The said tax shall not be increased without a new agreement with the Representatives of the Powers.
1551. ARTICLE XIV. The mediation of interpreters, native secretaries, or soldiers of the different Legations or Consulates, when persons are concerned who are under the protection of the Legation or Consulate, shall be permitted only when they are the bearers of a document signed by the head of a mission or by the Consular authority.
1552. ARTICLE XV. Any subject of Morocco who has been naturalized in a foreign country, and who shall return to Morocco, shall after having remained for a length of time equal to that which shall have been regularly necessary for him to obtain such naturalization, choose between entire submission to the laws of the Empire and the obligation to quit Morocco, unless it shall be proved that his naturalization in a foreign country was obtained with the consent of the Government of Morocco.
Foreign naturalization heretofore acquired by subjects of Morocco according to the rules established by the laws of each country, shall be continued to them as regards all its effects, without any restriction.
1553. ARTICLE XVI. No irregular or unofficial protection shall be granted in future. The authorities of Morocco will recognize no protection, of any kind whatever, save such as is expressly provided for in this convention.
Nevertheless, the exercise of the customary right of protection shall be reserved for those cases only in which it may be desired to reward signal services rendered by a native of Morocco to a foreign power, a for other altogether exceptional reasons.
The Minister of Foreign Affairs at Tangier shall be previously informed of the nature of the services, and notified of the intention to reward them, in order that he may, if need be, present his observations thereon: yet the final decision shall be reserved for the Government to which the service shall have been rendered.
The number of persons thus protected shall not exceed twelve for each power, and this number is fixed as the maximum unless the consent of the Sultan shall be obtained.
The status of persons who have obtained protection in virtue of the custom which is henceforth to be regulated by this stipulation shall be without limitation of the number of persons belonging to this class and now so protected, the same for themselves and their families as that which is established for other protected persons.
1554. ARTICLE XVII. The right to the treatment of the most favored nation is recognized by Morocco as belonging to all the powers represented at the Madrid conference.
Treaty concluded January 22, 1855 (Consular Privileges in Colonies).
1555. ARTICLE I. Consuls-General, Consuls, and Vice-Consuls of the United States of America will be admitted into all the ports in the transmarine possessions or colonies of the Netherlands which are open to the vessels of all nations.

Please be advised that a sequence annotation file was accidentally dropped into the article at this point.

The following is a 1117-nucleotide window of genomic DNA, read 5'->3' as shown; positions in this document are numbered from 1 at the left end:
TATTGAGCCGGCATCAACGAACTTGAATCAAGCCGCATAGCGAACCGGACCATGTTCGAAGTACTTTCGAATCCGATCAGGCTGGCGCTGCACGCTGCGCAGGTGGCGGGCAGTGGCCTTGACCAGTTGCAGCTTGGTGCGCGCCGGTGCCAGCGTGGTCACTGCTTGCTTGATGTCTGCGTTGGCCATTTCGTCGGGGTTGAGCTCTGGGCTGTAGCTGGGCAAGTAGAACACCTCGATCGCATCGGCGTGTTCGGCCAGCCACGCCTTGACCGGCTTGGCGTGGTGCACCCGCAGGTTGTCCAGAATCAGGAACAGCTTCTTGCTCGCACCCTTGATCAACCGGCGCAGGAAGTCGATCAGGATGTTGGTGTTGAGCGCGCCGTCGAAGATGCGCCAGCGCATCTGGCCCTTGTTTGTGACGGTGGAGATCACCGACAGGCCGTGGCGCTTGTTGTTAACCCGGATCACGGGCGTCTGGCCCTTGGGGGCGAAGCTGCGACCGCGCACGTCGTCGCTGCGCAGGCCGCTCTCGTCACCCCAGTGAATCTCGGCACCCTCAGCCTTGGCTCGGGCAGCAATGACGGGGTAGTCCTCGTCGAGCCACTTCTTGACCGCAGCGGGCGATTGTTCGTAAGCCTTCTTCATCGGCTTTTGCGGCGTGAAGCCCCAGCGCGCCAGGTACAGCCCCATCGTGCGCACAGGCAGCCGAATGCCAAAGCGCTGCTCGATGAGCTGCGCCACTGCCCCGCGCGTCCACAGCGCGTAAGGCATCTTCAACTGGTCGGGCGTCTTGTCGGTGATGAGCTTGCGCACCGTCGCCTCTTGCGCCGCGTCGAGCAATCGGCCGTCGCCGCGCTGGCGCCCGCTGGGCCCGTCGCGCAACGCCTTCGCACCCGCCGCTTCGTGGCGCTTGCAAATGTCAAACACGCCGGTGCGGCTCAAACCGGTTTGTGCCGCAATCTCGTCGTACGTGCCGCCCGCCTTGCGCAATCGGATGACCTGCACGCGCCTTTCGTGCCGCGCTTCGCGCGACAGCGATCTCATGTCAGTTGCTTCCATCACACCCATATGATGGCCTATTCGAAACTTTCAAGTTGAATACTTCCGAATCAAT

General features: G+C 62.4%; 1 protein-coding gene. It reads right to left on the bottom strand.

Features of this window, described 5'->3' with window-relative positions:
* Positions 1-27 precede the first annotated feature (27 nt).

1556. ARTICLE II. The Consuls-General, Consuls, and Vice-Consuls of the United States of America are considered as Commercial Agents, protectors of the mari. time commerce of their countrymen in the ports within the circumference of their Consular Districts.
They are subject to the laws, both civil and criminal, of the country which they reside, with such exceptions as the present convention ablishes in their favor.
1557. ARTICLE III. The Consuls-General and Consuls, before being admitted to exercise leir functions, and to enjoy the immunities attached thereto, must prent a commission, in due form, to the Government of His Majesty the ling of the Netherlands. After having obtained the exequatur, which shall be countersigned 3 promptly as possible by the governor of the colony, the said Consular gents shall be entitled to the protection of the Government, and to the ssistance of the local authorities, in the free exercise of their functions.
The Government, in granting the exequatur, reserves the right of vithdrawing the same, or to cause it to be withdrawn by the governor of the colony, on a statement of the reasons for doing so.
1558. ARTICLE IV. The Consuls-General and Consuls are authorized to place on the outer door of their Consulates the arms of their Government, with the inscription: “Consulate of the United States of America."
It is well understood that this outward mark shall never be considered as conferring the right of asylum, nor as having the power to exempt the house and those dwelling therein from the prosecution of the local justice.
1559. ARTICLE V. It is nevertheless understood that the archives and documents relating to the affairs of the Consulate shall be protected against all search, and that no authority or magistrate shall have the power, under any pretext whatever, to visit or seize them, or to examine their contents.
1560. ARTICLE VI.
The Consuls-General, Consuls, and Vice-Consuls shall not be invested with any diplomatic character.
When a request is to be addressed to the Netherlands Government, it must be done through the medium of the Diplomatic Agent residing at the Hague, if one be there.
The Consul may, in case of urgency, apply to the governor of the colony himself, showing the urgency of the case, and stating the reasons